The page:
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However, none of it is real, and this isn't how a normal relationship is supposed to progress, Dr Steven Stosny writes in a blog post for Psychology Today.
If you feel a relationship is progressing too fast, then it probably is, says Stosny.
Psychologists and the online community of survivors of narcissistic relationships use several terms to help make sense of what happened to them, such as why they fell for a narcissists charm, why they were targetted, or what made someone they loved treat them this way.
Because once you start to be able to talk about it, you can start to realize the way you were treated wasn't okay.
They probably told you how different you were to anyone else they've dated, how you were "the one," and you two were "meant to be." They might have complimented you all the time, given you expensive gifts, even taken you on holiday.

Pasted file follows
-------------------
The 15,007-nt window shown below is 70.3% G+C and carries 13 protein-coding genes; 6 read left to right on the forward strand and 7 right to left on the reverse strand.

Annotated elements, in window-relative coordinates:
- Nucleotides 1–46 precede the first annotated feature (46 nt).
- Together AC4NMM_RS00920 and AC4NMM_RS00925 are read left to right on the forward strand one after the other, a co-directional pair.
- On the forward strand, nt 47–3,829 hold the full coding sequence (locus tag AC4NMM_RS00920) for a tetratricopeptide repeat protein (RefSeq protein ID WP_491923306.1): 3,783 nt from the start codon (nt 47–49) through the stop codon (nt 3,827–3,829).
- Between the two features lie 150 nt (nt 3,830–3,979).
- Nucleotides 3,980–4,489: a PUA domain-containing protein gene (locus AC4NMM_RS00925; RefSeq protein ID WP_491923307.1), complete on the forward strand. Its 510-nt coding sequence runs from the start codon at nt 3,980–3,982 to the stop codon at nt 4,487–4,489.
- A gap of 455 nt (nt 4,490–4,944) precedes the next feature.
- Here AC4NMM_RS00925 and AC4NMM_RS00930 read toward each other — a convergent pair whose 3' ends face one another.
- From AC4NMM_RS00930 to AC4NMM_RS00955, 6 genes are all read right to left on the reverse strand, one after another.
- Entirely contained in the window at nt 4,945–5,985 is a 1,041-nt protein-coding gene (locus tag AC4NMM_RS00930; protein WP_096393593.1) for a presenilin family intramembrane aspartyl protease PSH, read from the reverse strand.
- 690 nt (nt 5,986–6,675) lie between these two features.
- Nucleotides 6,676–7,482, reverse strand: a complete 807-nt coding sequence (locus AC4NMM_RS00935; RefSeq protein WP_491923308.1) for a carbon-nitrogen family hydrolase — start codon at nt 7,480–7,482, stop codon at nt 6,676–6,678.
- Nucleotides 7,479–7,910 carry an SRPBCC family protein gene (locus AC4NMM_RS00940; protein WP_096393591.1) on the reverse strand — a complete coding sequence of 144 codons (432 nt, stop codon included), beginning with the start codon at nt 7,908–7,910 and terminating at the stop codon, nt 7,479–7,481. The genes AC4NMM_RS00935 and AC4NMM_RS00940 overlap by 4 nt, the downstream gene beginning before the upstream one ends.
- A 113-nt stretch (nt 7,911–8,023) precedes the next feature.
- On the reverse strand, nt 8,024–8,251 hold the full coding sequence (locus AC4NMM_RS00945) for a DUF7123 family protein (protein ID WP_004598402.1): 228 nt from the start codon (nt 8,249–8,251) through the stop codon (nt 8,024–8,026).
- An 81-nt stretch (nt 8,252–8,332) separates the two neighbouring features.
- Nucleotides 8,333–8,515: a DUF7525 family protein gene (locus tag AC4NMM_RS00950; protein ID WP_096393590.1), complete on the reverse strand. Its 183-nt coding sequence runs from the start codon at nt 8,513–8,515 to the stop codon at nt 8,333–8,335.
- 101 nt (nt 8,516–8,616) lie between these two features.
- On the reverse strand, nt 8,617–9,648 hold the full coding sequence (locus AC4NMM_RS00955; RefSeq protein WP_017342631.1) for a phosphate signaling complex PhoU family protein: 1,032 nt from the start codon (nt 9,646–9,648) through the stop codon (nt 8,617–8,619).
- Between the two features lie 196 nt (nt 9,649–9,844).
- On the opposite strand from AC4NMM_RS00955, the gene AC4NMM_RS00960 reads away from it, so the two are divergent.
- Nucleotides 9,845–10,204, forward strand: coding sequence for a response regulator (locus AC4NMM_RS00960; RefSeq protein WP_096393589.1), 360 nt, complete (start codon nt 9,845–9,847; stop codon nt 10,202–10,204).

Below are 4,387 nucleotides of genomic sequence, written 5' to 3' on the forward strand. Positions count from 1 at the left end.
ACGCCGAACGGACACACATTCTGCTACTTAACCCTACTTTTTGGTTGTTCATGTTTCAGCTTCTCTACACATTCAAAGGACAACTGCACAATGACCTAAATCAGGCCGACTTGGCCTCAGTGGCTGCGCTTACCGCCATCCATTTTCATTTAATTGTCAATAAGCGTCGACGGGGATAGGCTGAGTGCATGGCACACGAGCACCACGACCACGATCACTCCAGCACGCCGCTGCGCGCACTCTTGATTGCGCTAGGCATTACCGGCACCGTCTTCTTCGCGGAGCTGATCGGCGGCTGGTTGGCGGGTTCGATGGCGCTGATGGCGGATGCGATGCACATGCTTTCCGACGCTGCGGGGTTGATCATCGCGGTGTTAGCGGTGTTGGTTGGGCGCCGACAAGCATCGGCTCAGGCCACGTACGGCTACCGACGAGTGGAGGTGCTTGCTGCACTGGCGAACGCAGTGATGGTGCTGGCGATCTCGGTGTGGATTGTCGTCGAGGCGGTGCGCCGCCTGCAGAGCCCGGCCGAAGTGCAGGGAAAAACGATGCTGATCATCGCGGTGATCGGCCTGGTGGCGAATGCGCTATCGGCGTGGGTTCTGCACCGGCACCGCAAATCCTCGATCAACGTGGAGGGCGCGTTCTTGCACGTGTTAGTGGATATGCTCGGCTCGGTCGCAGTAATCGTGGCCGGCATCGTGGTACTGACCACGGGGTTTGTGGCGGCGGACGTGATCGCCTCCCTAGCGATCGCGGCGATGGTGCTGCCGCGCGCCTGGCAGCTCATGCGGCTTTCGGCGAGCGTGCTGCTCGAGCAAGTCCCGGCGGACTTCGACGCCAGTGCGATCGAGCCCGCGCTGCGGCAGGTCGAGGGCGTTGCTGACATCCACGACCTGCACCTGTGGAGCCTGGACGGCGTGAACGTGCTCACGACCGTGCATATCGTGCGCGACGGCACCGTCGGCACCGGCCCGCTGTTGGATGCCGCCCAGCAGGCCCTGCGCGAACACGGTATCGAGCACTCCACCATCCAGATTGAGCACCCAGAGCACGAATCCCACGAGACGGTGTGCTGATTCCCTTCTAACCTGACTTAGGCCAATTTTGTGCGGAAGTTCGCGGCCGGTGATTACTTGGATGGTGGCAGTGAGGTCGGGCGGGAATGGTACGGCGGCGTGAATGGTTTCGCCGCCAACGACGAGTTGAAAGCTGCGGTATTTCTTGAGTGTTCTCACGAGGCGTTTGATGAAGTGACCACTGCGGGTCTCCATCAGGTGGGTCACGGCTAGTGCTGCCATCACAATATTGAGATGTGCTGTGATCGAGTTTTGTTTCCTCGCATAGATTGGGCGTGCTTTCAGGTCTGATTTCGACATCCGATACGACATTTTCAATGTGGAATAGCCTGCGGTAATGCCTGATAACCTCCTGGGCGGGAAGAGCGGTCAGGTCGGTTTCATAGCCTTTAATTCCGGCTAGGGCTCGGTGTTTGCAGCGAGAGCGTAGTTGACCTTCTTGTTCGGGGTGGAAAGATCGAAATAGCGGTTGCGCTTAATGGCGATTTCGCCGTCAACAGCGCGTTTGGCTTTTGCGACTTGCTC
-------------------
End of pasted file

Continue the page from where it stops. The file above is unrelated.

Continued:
In reality, they probably weren't Prince/Princess Charming at all, they were just reeling you in, psychologists say.
You may feel like you're always saying the wrong thing and making your partner angry, but you have no idea what set them off.
Sometimes, the narcissist may even have known about you before they started speaking to you.It can start with a lie here and there, a snide comment every so often, until it ramps up more and more.It's like the "frog in the saucepan" analogy: heat is turned up very slowly, so the frog never realizes it's starting to boil to death.When they're trying to reel you in, a narcissistic person is likely to mention how badly they've been treated in the past.
They may refer to past abuse in their life, or bad previous relationships.It has to be someone who they know they can get a lot from, but also with vulnerabilities, according to a blog by therapist Silvia Horvath on Psych Central, which is why they often target people with low confidence and an underlying self-esteem problem.